There’s a very real feeling to a lot of the conversations and reactions in this. Did you improvise much, or was it all laid out in the script?
It was all there in the script. If there was a big group scene, we would record it as it was written, and then Will’d say “Okay, and now we’re going to let rip a bit.” Which I find terrifying, but it was actually really quite liberating and fun, and some hilariously weird stuff came out of it. Yeah, it was really enjoyable.
Looking at your comedy back catalogue, with Sally in 2012, Sophie in Peep Show, and now Deborah in Flowers, your comedy characters aren’t exactly blessed with the greatest luck in love, are they?
[Laughs] No! I don’t know why. Maybe I find that funny. Is that awful of me? I think a good dollop of sadness is quite a useful thing in comedy sometimes. I think if everyone’s happy all the time, it’s a bit dull. I think darkness really complements comedy. It’s like salt and caramel – you wouldn’t imagine they would go well together, but they do. I think watching someone, from the comfort of your own home, doing something awful or wrong, you have the luxury to be able to laugh at it. I think it works.
Flowers and The Night Manager are such massively different projects. Does it feel like doing a completely different profession?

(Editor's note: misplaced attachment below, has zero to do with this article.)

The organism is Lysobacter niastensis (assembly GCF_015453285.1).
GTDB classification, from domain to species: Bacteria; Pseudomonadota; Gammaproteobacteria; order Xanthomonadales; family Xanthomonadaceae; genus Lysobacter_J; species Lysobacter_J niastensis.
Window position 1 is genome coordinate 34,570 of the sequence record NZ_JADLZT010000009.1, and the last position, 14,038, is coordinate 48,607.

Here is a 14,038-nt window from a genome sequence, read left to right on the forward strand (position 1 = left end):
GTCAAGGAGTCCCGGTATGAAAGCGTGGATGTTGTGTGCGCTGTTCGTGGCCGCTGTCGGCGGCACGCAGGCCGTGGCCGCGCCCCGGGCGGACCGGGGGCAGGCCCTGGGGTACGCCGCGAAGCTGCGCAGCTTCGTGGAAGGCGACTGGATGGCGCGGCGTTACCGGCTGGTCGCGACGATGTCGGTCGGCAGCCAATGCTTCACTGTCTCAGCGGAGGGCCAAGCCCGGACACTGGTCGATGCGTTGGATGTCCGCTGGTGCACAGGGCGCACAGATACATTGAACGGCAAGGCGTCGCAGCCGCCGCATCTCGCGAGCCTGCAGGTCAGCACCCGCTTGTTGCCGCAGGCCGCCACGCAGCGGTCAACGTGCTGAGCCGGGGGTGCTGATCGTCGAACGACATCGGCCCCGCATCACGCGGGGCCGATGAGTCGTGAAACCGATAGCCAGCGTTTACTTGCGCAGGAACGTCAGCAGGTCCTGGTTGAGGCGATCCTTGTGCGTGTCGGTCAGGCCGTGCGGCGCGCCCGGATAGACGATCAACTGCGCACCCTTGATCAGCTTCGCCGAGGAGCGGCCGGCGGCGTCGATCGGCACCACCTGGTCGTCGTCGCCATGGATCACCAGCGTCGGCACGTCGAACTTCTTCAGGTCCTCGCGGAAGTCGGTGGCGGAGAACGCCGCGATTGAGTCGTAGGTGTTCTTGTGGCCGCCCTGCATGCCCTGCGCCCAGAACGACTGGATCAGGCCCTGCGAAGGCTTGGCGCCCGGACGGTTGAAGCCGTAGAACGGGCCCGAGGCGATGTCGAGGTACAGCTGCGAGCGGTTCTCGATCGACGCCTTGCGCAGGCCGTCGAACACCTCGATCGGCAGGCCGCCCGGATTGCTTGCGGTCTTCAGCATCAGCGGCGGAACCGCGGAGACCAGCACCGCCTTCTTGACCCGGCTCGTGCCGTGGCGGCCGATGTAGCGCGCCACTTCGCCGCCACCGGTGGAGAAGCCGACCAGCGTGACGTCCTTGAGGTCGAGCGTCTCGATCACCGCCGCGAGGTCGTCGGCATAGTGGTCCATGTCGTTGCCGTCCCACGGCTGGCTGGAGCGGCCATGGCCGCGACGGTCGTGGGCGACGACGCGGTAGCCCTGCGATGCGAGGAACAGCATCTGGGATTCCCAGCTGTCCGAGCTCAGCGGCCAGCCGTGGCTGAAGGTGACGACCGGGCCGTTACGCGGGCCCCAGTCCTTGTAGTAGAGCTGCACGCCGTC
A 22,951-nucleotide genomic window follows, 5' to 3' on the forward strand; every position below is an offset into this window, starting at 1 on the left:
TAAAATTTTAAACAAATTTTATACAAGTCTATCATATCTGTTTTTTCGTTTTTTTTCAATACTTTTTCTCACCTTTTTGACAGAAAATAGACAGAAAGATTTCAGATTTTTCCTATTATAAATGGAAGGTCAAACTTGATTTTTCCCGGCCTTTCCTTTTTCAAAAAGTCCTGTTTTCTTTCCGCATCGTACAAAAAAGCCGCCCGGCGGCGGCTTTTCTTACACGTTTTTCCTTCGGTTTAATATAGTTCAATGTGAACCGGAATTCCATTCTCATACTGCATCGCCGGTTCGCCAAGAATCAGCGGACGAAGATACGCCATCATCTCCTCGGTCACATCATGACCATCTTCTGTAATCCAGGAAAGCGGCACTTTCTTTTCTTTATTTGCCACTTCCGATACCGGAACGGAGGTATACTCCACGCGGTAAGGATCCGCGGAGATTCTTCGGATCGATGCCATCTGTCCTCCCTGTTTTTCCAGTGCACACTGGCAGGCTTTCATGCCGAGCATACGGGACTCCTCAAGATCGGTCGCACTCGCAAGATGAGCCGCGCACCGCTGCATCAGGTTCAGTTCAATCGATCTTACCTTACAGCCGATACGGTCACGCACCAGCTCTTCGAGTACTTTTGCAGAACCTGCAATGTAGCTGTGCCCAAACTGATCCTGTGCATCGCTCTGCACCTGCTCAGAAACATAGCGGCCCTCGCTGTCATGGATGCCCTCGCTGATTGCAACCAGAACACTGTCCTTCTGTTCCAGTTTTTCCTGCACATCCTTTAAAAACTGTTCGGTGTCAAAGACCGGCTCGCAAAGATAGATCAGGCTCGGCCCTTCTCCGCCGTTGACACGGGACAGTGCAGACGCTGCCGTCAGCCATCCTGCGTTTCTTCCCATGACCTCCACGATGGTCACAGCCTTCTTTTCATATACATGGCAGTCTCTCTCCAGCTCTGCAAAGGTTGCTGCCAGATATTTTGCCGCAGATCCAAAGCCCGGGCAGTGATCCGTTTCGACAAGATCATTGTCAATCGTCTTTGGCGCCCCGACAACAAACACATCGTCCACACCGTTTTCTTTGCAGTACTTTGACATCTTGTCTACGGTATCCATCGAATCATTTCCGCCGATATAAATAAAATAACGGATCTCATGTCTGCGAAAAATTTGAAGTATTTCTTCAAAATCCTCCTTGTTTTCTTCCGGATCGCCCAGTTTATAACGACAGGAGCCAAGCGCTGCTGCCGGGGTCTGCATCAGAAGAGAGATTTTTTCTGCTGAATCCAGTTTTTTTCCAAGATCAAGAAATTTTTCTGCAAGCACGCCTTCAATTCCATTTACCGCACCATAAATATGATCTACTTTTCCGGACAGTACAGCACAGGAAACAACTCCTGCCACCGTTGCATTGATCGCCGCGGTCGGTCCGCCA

Actually no, not too much, because whenever you’re not filming, between scenes and things, everyone’s having a nice time, and it doesn’t matter where you are. What we should always remember is that we’re really f***ing lucky. We’re doing a job we love and we want to do. Take the job seriously, but not yourself, so that you’re able to enjoy each other’s company.
What about in the scenes? Do you act differently? Is everything a bit more exaggerated and pronounced in comedy?
Yes. And I hadn’t done it for a while, so I felt quite out of my comfort zone doing Flowers. You feel more comfortable as the days go by. I felt like I was doing an awful job, really hamming it up. But then I started to care less and just enjoy it.
You seem to have been very busy for the last few years. Are you someone who feels a need to keep on working? Do you hate to turn good work down?
I do struggle. I really remember what it was like not to work, so it’s hard to wilfully say ‘no’. But it also looks like I’ve been working more than I have. Apart from Flowers, I’ve just had nine months off, because I’ve been with my baby. It’s just the luck of the draw that The Night Manager and Flowers are showing fairly close together.
How was it having to learn lines and perform when you have a small child at home and are sleep-deprived?
It was slightly worse! The learning lines when pregnant wasn’t too bad, but there were a few rewrites, and so I might have possibly used it as an excuse to say “I can’t do it!” But once the baby’s there, and as babies are wont to do, not sleeping, that was quite hard. But I had the car journey in in the morning to try and cram it in.
Olivia Colman: “It’s a treat to work with Julian Barratt”
Flowers, Monday, Channel 4, 10pm